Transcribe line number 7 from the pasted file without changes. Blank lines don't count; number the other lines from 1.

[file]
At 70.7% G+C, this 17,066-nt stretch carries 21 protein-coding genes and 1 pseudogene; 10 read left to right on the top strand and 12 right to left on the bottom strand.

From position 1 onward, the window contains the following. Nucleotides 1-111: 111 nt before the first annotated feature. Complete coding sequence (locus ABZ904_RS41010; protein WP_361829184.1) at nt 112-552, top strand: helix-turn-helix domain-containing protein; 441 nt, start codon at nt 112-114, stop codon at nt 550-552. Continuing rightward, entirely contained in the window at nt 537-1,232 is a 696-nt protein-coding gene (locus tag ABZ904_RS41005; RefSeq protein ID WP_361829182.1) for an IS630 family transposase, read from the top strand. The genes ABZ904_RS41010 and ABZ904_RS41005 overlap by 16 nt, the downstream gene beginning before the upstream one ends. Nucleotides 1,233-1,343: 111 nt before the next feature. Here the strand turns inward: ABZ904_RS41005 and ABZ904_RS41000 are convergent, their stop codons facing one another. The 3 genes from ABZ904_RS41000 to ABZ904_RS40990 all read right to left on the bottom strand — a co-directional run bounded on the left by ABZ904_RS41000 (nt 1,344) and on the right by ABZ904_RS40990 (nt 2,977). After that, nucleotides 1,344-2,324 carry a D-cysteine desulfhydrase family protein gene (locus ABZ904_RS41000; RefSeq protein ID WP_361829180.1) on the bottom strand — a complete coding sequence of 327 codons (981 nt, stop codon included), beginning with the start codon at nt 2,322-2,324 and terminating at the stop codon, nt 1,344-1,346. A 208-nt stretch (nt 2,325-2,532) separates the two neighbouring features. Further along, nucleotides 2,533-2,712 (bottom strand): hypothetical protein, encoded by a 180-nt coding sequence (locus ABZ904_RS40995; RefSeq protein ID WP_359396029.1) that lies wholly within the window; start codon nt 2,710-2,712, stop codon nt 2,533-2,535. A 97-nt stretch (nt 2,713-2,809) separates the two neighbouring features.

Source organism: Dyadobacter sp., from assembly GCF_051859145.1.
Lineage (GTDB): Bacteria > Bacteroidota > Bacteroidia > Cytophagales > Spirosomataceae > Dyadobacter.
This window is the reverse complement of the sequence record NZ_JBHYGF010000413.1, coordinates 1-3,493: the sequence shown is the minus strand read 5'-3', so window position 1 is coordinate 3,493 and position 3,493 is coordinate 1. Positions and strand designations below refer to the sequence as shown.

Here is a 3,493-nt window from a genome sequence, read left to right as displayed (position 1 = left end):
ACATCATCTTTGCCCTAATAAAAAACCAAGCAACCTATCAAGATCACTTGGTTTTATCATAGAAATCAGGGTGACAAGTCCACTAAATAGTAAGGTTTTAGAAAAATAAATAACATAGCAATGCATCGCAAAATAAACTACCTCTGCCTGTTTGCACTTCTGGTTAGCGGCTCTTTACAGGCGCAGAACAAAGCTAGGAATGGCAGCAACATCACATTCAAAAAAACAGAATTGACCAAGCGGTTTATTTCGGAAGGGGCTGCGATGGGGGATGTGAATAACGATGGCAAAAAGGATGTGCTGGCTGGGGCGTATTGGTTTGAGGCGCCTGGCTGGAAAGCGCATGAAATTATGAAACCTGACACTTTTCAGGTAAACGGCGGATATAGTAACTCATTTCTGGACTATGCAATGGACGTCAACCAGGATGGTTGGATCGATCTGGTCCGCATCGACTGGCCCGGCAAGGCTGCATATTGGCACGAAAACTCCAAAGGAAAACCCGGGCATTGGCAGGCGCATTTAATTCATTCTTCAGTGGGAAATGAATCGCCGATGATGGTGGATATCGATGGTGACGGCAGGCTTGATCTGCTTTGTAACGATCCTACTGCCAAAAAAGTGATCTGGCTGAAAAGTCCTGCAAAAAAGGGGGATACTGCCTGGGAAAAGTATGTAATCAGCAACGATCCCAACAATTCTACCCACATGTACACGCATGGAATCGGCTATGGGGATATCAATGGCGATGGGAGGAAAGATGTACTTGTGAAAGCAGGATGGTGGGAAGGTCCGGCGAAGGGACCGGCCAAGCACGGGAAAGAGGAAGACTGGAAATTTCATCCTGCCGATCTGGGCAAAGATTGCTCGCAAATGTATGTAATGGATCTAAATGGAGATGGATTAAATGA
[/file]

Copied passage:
ACATCATCTTTGCCCTAATAAAAAACCAAGCAACCTATCAAGATCACTTGGTTTTATCATAGAAATCAGGGTGACAAGTCCACTAAATAGTAAGGTTTTAGAAAAATAAATAACATAGCAATGCATCGCAAAATAAACTACCTCTGCCTGTTTGCACTTCTGGTTAGCGGCTCTTTACAGGCGCAGAACAAAGCTAGGAATGGCAGCAACATCACATTCAAAAAAACAGAATTGACCAAGCGGTTTATTTCGGAAGGGGCTGCGATGGGGGATGTGAATAACGATGGCAAAAAGGATGTGCTGGCTGGGGCGTATTGGTTTGAGGCGCCTGGCTGGAAAGCGCATGAAATTATGAAACCTGACACTTTTCAGGTAAACGGCGGATATAGTAACTCATTTCTGGACTATGCAATGGACGTCAACCAGGATGGTTGGATCGATCTGGTCCGCATCGACTGGCCCGGCAAGGCTGCATATTGGCACGAAAACTCCAAAGGAAAACCCGGGCATTGGCAGGCGCATTTAATTCATTCTTCAGTGGGAAATGAATCGCCGATGATGGTGGATATCGATGGTGACGGCAGGCTTGATCTGCTTTGTAACGATCCTACTGCCAAAAAAGTGATCTGGCTGAAAAGTCCTGCAAAAAAGGGGGATACTGCCTGGGAAAAGTATGTAATCAGCAACGATCCCAACAATTCTACCCACATGTACACGCATGGAATCGGCTATGGGGATATCAATGGCGATGGGAGGAAAGATGTACTTGTGAAAGCAGGATGGTGGGAAGGTCCGGCGAAGGGACCGGCCAAGCACGGGAAAGAGGAAGACTGGAAATTTCATCCTGCCGATCTGGGCAAAGATTGCTCGCAAATGTATGTAATGGATCTAAATGGAGATGGATTAAATGA